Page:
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Then I saw something I knew would make my youngest son drool. Beautiful Doug Fir, from old growth trees. 6 X 12′s about 35 to 40 feet long. DSC01733 (Copy)
This pile and a couple more like it are $250,000 dollars worth, we were told. I have to cry for the old growth forest, while I admire a beautiful piece of lumber.  I wish I could bring the smell home to my carpenter son.
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We walked around town again today. I took pictures of things you don’t often see. Like this cigar store wooden Indian.
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This is a solar parking meter. We laughed, but it is very effective.
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The entrance to this store has a painted-on rug. What a hoot!
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The businesses  are getting all gussied up for Mardi Gras.
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A  27 inch tall. Wow!
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Decadent, velvet and old wood. The city placed a huge banner across one of the major streets. Everybody is talking about Mardi Gras.
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This is Jonnie Cooks who made a charming ceramic for her Uncle Fred. For Mardi Gras she makes fantastic costume heads out of cardboard of her own invention. (I only got to see a picture.) Her method is original and well crafted. She may be selling them at Mardi Gras this year. It is the biggest event of the year. A half-million people come to Galveston for Mardi Gras.
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When visiting the seaside, the general wisdom is to eat seafood. Some woman coming out of The Gumbo Bar shoved a couple of coupons in my hands and mumbled something about the best gumbo she ever tasted and I was intrigued. Jim had chicken and sausage and I had Shrimp, oyster and crab gumbo. It was a huge bowl. Plus I got my first decent beer since arriving in Texas, an Abita Turbo Dog.  The woman was right. Mine had huge shrimp. There was a shrimp in every bite, down to the last spoonful in the bowl. Gumbo heaven!!
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From the day previous, a Rene Wiley painting. Rene’s husband, Ben, told me she paints about 50 hours a week and she has a huge following and sells about 300 paintings a year. This one is from her Galveston Alley series.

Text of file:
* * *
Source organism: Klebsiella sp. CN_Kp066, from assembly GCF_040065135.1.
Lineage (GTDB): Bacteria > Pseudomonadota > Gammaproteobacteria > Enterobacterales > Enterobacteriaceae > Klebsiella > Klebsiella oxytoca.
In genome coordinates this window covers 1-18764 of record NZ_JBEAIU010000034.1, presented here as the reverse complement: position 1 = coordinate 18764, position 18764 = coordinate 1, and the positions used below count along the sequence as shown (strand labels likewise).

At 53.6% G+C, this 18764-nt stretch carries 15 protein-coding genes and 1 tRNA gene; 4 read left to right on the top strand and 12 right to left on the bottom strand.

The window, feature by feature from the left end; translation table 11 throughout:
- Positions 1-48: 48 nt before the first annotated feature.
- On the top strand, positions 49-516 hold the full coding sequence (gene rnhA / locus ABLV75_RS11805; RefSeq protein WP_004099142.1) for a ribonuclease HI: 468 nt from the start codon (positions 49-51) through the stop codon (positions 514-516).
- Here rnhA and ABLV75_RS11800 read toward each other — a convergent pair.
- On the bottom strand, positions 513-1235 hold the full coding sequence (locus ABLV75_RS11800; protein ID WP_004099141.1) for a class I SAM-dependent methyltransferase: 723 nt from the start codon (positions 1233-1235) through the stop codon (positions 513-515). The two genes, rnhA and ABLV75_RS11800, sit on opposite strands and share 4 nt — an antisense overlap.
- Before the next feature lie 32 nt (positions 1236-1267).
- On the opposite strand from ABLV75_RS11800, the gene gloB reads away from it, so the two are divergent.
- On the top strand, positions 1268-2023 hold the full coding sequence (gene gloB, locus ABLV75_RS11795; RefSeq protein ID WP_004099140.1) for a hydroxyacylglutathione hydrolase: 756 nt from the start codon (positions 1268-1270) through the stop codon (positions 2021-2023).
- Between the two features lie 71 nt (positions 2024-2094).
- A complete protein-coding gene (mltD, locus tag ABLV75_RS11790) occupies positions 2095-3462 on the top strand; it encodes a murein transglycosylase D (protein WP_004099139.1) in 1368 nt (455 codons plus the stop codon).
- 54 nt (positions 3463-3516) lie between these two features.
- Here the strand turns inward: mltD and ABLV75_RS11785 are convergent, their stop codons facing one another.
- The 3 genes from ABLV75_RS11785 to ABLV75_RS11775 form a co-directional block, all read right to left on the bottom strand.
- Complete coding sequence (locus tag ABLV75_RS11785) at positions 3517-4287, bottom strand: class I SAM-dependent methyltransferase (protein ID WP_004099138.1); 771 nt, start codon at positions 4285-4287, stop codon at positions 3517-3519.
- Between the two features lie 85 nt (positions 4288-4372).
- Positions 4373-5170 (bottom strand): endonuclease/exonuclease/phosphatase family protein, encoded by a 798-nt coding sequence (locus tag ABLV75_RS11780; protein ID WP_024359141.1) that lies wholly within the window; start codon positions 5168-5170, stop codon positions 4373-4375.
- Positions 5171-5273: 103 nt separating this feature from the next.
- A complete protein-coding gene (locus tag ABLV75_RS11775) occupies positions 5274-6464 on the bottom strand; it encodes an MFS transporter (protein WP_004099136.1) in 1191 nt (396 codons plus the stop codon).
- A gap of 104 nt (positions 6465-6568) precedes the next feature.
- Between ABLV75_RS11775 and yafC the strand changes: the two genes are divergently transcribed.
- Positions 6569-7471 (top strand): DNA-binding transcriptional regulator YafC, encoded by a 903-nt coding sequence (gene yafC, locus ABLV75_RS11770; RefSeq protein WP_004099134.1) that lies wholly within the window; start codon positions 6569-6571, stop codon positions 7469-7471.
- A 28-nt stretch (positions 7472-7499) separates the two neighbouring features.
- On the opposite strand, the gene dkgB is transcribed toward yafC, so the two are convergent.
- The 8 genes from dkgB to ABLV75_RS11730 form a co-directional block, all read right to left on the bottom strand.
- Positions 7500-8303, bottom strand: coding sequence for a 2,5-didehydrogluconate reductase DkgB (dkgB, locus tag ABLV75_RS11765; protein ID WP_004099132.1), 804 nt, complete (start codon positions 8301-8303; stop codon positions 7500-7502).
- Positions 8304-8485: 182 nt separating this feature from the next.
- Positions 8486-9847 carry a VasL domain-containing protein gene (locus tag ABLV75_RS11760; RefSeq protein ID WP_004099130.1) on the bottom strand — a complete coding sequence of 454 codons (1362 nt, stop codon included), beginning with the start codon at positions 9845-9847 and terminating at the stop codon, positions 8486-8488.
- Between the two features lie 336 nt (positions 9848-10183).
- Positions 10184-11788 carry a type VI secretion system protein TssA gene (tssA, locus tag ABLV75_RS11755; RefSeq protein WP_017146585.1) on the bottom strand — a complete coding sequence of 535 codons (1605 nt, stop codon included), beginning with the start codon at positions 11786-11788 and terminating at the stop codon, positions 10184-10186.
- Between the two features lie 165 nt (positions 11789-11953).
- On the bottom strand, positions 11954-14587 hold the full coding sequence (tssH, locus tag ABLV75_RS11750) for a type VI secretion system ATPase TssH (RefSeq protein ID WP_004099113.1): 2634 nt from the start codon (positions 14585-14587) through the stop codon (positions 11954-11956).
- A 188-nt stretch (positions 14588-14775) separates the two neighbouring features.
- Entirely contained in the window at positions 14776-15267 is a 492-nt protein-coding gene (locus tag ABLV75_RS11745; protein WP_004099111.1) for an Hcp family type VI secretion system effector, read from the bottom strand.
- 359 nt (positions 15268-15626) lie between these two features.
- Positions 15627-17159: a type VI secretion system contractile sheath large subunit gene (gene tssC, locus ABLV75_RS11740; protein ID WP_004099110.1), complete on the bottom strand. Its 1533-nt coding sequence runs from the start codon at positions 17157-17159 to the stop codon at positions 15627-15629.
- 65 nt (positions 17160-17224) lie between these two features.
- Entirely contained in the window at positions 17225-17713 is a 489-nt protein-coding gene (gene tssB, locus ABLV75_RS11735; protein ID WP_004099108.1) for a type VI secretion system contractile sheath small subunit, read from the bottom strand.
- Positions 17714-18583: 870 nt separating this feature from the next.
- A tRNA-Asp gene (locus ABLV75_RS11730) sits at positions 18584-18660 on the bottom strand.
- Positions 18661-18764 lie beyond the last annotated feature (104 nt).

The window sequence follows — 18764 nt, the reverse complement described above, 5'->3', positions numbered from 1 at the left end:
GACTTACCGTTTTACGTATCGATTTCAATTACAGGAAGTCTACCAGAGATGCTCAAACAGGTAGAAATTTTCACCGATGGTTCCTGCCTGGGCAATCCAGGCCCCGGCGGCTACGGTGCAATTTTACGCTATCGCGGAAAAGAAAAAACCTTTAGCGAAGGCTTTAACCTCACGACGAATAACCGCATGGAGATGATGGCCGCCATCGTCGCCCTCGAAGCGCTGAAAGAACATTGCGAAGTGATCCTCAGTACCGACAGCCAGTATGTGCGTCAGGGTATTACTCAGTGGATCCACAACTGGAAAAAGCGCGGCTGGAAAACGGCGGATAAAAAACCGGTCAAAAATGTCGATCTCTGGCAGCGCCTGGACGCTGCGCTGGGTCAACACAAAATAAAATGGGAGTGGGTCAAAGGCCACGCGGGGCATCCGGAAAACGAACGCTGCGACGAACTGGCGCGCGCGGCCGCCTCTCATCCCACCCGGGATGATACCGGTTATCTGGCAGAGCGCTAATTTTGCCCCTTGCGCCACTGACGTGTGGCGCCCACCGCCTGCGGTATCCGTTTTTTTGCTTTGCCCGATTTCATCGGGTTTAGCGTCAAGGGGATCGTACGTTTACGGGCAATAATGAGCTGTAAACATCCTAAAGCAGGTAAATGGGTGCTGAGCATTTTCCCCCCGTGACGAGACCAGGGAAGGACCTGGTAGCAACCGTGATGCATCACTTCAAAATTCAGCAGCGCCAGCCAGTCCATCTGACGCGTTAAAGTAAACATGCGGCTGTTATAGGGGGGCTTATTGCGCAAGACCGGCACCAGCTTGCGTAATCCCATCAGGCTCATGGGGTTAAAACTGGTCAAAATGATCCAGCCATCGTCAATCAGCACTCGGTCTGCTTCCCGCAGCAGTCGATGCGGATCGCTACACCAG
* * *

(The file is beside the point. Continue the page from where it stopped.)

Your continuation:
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Hibiscus blooming  in January?  I think of all the gulf cities we’ve visited, Galveston has the most to offer as a vacation spot, or a place to live, at least in winter. It may be hot and muggy in summer.
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I thoroughly enjoyed my visit here. I think Galveston is the star of the coast cities. They’ve wrested the best from their stormy spot on the coast and have it pretty well protected, a great arts community, friendly people, vibrant economy, great food, tourism and a decent beer.

Tuesday, January 29, 2013


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Galveston has the natural attractions of beaches, fishing, sand and sun. But, from the early 1900′s, it has been a tourist mecca and nicknamed the Coney Island of the South. At one time the biggest city in Texas and the second biggest port in the nation, second only to New York.
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In 1877 swimsuits had to cover from the knee to the neck, but by the 1920′s a Bathing Girl Review hosted by the Galveston Beach Association was so popular it eventually led to the Miss Universe Contest.
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I was surprised to learn that Galveston was the major entry port for immigration before Ellis Island opened in 1822. And after, except during the Civil War, Galveston was still the major port for immigrants up through the 1940′s.